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Rapid responses are electronic letters to the editor. They enable our users to debate issues raised in articles published on thebmj.com. Although a selection of rapid responses will be included online and in print as readers' letters, their first appearance online means that they are published articles. If you need the url (web address) of an individual response, perhaps for citation purposes, simply click on the response headline and copy the url from the browser window. Letters are indexed in PubMed.

Re: Re-evaluation of the traditional diet-heart hypothesis: analysis of recovered data from Minnesota Coronary Experiment (1968-73) Steven K Broste, Robert P Frantz, John M Davis, Amit Ringel, et al. 353:doi 10.1136/bmj.i1246

While the results of the RCTs clearly show that reducing serum cholesterol does not affect mortality, it is noteworthy that all of the RCTs cited by Ramsden et al. [1] were relatively short term, and many were conducted on middle-aged people, in whom we would expect to see significant atherosclerosis anyway.

In 1996, Uusitalo and coworkers [2] reported an interesting experiment in Mauritius. Because of concerns about the high rate of CHD, the government of Mauritius decided in 1987 to change the composition of the cooking oil produced by the one (government owned) factory in the country, from one based on palm oil (and hence high in saturated fatty acids) to one based on soy bean oil, and therefore high in poly-unsaturated fatty acids. Five years later (1992) there was the expected significant reduction in mean serum cholesterol, but no mention of CHD mortality. The WHO Noncommunicable Disease Country profile for Mauritius in 2014 [3] shows a significant fall in CHD mortality starting in 2003 and continuing to 2012 (the last year for which the data were available). Overall from 2003 to 2012 there was a 32% reduction in CHD mortality among men and 40% among women.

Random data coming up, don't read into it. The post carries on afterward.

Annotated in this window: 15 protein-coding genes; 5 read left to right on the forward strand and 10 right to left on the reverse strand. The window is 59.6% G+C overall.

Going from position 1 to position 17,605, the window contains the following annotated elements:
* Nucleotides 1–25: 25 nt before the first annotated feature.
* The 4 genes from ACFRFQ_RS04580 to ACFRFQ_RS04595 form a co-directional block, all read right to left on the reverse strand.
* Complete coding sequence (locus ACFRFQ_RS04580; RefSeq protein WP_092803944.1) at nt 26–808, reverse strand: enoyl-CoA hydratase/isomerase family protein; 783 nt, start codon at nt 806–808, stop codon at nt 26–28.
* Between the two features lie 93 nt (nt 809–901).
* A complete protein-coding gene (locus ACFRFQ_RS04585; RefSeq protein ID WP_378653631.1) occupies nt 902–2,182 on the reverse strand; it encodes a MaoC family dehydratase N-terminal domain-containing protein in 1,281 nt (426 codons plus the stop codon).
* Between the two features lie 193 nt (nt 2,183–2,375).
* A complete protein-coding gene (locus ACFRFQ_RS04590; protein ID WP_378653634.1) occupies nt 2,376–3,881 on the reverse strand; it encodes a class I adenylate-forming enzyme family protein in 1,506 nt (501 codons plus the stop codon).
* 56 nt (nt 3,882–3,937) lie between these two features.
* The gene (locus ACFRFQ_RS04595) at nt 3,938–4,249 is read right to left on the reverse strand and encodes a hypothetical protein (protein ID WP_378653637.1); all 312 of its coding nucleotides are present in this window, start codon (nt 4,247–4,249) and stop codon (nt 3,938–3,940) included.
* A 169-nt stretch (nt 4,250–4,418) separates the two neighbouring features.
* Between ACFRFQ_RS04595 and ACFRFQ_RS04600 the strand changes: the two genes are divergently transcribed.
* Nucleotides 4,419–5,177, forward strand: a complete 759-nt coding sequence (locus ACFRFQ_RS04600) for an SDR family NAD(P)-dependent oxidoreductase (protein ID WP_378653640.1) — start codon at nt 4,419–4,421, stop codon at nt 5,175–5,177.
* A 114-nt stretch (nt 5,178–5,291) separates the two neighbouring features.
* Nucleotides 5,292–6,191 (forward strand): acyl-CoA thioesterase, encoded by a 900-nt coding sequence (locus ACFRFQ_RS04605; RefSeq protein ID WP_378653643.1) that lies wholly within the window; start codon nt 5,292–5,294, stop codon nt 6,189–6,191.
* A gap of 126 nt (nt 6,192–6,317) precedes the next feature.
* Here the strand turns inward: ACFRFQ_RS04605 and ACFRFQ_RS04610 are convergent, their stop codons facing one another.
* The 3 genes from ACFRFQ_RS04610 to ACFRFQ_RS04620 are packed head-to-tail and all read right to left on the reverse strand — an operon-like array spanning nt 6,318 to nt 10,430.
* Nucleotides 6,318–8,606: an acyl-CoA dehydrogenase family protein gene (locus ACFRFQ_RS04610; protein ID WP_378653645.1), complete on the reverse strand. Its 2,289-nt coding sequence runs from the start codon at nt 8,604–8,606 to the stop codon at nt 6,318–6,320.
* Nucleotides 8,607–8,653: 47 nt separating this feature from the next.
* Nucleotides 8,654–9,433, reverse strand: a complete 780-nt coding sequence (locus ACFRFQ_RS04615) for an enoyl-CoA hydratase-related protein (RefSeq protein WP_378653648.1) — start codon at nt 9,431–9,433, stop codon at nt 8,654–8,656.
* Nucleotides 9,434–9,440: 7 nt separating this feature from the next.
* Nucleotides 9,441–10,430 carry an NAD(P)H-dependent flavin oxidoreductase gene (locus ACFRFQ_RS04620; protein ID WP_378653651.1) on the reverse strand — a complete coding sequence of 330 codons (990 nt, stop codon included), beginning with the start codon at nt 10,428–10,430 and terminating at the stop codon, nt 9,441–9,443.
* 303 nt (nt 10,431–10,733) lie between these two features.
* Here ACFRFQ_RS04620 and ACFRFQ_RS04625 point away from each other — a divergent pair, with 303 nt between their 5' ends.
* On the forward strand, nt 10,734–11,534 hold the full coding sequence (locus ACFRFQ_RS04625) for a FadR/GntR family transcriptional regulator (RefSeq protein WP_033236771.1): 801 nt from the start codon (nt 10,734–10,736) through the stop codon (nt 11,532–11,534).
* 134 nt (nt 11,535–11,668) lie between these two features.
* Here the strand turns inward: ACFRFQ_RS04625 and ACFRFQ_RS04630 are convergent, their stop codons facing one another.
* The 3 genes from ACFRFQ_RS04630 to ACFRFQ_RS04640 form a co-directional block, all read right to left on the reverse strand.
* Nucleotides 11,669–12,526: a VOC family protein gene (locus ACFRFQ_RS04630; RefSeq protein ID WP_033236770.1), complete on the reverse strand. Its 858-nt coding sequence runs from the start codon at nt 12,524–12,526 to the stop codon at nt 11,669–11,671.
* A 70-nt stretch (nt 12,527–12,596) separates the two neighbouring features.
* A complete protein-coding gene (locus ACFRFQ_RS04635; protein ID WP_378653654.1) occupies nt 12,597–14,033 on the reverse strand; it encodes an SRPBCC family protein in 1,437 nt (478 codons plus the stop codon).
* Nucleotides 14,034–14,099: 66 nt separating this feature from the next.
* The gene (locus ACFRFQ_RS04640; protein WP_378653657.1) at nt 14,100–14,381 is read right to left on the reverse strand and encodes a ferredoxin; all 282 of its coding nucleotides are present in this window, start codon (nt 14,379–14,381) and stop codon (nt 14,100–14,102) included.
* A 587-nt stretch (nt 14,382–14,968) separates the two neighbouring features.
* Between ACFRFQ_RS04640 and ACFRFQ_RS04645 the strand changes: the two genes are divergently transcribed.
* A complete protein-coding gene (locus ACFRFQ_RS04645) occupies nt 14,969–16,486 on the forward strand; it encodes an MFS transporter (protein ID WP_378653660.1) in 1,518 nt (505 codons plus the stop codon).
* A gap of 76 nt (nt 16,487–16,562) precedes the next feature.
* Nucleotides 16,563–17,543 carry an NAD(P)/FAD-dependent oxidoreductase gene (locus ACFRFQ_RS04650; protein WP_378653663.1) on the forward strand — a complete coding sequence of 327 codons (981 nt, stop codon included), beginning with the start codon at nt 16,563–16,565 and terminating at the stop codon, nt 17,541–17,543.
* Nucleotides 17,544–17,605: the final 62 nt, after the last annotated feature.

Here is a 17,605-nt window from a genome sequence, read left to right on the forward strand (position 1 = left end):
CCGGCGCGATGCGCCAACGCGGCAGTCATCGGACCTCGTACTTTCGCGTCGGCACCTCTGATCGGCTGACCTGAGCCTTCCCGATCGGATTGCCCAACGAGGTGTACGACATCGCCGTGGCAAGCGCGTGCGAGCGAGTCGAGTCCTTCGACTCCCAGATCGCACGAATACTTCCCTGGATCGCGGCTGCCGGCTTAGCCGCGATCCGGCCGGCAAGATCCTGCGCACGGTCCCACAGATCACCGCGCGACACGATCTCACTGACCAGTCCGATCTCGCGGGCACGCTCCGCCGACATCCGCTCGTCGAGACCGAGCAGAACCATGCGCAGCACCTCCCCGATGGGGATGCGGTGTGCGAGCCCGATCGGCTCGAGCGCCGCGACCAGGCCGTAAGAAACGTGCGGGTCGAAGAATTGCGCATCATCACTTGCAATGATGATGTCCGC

The 16 year time lag between the start of the intervention and the beginning of the decrease in CHD mortality can be explained. During the early years, older people with significant atherosclerosis, and therefore already at risk of death, did not benefit from the dietary change – it was too late for them. It was only as younger people, who had been exposed to the improved oil from early adulthood, reached middle age that there was evidence of benefit; they had accumulated less atherosclerotic plaque throughout their lives.

This highlights a key problem in research on the effects of diet on health – if we want to see survival and improved health into our 8th or 9th decade, we are looking at long-term (life-long) experiments. Obviously these cannot be RCTs or other intervention trials.